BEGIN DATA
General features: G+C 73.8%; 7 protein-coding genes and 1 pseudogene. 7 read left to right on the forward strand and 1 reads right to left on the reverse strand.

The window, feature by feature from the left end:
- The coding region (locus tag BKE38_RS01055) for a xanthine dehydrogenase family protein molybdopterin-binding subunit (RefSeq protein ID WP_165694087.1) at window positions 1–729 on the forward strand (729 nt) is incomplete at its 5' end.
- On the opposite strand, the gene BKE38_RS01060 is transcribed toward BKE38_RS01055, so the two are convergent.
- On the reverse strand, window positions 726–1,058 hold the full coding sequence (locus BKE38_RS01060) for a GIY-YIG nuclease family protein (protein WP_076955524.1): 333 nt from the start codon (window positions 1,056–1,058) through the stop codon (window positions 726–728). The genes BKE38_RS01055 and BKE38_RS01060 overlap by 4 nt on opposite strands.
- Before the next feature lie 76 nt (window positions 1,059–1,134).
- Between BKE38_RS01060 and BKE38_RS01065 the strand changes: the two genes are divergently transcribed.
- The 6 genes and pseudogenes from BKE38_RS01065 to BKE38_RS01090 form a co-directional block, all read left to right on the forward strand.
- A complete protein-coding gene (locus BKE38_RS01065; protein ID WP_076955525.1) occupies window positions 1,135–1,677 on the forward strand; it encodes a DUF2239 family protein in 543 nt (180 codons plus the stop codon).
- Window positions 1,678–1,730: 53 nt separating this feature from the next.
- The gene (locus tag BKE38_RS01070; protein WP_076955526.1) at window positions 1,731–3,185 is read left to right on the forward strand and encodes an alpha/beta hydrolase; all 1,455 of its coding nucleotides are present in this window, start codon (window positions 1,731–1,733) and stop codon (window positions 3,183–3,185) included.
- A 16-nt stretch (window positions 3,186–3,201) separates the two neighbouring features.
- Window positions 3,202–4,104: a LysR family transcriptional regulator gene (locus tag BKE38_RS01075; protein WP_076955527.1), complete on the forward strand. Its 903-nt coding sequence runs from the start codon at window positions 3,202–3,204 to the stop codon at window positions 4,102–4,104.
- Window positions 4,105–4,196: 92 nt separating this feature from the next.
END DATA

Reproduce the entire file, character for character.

General features: G+C 73.8%; 7 protein-coding genes and 1 pseudogene. 7 read left to right on the forward strand and 1 reads right to left on the reverse strand.

The window, feature by feature from the left end:
- The coding region (locus tag BKE38_RS01055) for a xanthine dehydrogenase family protein molybdopterin-binding subunit (RefSeq protein ID WP_165694087.1) at window positions 1–729 on the forward strand (729 nt) is incomplete at its 5' end.
- On the opposite strand, the gene BKE38_RS01060 is transcribed toward BKE38_RS01055, so the two are convergent.
- On the reverse strand, window positions 726–1,058 hold the full coding sequence (locus BKE38_RS01060) for a GIY-YIG nuclease family protein (protein WP_076955524.1): 333 nt from the start codon (window positions 1,056–1,058) through the stop codon (window positions 726–728). The genes BKE38_RS01055 and BKE38_RS01060 overlap by 4 nt on opposite strands.
- Before the next feature lie 76 nt (window positions 1,059–1,134).
- Between BKE38_RS01060 and BKE38_RS01065 the strand changes: the two genes are divergently transcribed.
- The 6 genes and pseudogenes from BKE38_RS01065 to BKE38_RS01090 form a co-directional block, all read left to right on the forward strand.
- A complete protein-coding gene (locus BKE38_RS01065; protein ID WP_076955525.1) occupies window positions 1,135–1,677 on the forward strand; it encodes a DUF2239 family protein in 543 nt (180 codons plus the stop codon).
- Window positions 1,678–1,730: 53 nt separating this feature from the next.
- The gene (locus tag BKE38_RS01070; protein WP_076955526.1) at window positions 1,731–3,185 is read left to right on the forward strand and encodes an alpha/beta hydrolase; all 1,455 of its coding nucleotides are present in this window, start codon (window positions 1,731–1,733) and stop codon (window positions 3,183–3,185) included.
- A 16-nt stretch (window positions 3,186–3,201) separates the two neighbouring features.
- Window positions 3,202–4,104: a LysR family transcriptional regulator gene (locus tag BKE38_RS01075; protein WP_076955527.1), complete on the forward strand. Its 903-nt coding sequence runs from the start codon at window positions 3,202–3,204 to the stop codon at window positions 4,102–4,104.
- Window positions 4,105–4,196: 92 nt separating this feature from the next.